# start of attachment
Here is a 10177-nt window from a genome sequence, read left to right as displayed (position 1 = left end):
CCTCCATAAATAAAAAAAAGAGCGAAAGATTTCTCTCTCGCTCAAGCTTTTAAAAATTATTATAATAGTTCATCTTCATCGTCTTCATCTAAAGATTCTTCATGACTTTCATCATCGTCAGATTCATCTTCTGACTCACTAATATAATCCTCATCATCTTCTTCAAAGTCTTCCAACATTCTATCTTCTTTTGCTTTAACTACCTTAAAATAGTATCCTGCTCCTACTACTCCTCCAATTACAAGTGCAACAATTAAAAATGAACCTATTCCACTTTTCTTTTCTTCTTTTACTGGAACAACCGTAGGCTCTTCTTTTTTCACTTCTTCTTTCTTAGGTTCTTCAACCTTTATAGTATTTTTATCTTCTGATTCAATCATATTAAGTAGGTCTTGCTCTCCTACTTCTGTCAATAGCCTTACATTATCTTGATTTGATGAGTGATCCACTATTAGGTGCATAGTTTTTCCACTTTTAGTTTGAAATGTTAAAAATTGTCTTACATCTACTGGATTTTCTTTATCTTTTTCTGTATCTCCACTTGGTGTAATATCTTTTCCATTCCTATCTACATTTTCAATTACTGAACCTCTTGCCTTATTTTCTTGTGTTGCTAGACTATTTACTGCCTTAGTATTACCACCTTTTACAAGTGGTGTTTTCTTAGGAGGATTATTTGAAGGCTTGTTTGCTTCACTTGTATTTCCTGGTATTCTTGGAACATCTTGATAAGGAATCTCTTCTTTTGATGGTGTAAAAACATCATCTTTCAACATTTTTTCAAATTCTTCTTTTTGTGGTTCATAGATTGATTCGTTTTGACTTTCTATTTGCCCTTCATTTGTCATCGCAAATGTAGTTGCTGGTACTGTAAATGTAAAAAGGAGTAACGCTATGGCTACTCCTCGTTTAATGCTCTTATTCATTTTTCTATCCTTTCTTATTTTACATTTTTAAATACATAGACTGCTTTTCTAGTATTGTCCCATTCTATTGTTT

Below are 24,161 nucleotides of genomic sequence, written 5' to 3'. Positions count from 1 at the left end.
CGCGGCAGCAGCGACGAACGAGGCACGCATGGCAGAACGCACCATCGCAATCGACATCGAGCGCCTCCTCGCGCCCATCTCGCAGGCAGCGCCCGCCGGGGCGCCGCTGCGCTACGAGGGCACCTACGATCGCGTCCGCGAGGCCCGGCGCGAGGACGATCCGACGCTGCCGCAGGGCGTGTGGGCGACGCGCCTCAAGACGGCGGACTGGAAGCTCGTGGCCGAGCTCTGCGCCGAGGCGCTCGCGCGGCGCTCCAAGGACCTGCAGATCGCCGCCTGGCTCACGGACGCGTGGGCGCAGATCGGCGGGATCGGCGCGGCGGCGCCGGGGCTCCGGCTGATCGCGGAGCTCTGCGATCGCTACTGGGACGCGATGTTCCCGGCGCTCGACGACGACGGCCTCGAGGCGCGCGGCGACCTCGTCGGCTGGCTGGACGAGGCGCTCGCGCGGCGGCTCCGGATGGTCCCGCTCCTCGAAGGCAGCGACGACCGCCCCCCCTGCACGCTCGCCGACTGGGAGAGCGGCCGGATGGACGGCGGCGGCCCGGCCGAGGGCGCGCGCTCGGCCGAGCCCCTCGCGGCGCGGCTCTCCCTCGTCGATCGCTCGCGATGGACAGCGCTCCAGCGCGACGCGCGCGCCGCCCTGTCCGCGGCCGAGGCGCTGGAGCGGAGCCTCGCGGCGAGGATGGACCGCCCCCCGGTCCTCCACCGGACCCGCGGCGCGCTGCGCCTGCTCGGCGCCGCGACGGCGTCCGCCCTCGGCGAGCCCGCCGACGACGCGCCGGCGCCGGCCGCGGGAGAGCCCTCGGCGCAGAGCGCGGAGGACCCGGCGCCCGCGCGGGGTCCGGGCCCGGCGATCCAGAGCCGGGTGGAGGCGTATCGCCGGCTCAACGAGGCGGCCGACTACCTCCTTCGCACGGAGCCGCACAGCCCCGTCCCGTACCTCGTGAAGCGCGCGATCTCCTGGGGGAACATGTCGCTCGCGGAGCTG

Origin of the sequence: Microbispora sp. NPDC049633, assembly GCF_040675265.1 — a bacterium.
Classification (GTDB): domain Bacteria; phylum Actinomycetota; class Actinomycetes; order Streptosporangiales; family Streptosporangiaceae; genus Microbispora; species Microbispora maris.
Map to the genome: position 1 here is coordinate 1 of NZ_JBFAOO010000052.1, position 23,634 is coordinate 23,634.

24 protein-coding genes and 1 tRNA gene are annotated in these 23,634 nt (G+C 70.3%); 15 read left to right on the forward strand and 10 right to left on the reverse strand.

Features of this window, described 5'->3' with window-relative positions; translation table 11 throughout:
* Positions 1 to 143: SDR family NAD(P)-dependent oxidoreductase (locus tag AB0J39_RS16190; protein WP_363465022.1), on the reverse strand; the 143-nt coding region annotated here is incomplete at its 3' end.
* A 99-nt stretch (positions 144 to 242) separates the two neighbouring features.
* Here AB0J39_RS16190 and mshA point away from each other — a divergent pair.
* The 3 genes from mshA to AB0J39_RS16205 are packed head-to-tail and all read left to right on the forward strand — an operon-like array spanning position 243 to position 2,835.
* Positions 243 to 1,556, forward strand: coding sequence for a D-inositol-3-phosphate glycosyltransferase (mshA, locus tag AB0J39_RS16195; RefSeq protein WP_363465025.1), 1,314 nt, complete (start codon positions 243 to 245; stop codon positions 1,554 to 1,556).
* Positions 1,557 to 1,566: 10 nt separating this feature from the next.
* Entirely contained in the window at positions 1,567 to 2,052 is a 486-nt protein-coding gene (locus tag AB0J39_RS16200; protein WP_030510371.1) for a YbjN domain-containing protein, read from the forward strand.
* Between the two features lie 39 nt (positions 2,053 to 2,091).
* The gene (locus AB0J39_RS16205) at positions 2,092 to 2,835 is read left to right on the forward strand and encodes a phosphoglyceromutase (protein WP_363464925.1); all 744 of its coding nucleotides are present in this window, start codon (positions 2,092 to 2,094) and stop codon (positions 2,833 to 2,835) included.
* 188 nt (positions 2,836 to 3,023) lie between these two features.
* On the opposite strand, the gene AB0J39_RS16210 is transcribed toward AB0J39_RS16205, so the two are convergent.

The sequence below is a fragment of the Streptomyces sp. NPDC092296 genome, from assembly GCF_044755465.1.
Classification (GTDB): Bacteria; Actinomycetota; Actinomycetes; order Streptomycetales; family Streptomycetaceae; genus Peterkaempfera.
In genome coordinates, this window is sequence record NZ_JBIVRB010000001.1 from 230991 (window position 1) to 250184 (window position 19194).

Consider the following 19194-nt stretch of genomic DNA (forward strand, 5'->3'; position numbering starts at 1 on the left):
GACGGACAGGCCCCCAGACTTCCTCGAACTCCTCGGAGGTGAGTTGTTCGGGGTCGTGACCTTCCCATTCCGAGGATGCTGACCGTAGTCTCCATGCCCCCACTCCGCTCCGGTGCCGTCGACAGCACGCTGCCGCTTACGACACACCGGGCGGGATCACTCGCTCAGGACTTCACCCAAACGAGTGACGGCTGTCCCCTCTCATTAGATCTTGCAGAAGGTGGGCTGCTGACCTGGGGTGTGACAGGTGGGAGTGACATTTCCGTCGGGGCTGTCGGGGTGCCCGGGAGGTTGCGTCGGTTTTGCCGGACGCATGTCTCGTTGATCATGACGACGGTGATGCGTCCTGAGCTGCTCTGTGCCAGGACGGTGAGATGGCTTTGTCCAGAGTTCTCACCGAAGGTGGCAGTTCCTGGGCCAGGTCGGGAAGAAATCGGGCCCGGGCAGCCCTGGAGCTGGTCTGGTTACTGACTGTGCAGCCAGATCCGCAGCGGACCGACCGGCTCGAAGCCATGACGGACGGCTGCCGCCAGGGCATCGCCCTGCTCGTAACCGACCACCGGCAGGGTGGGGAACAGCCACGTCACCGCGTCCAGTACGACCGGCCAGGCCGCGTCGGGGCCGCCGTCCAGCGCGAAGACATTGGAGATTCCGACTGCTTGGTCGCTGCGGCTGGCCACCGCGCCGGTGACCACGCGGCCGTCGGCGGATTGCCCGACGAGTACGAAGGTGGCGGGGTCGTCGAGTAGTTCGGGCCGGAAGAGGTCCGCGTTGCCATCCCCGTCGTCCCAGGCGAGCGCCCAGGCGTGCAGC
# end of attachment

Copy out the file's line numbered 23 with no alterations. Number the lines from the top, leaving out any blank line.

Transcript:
In genome coordinates, this window is sequence record NZ_JBIVRB010000001.1 from 230991 (window position 1) to 250184 (window position 19194).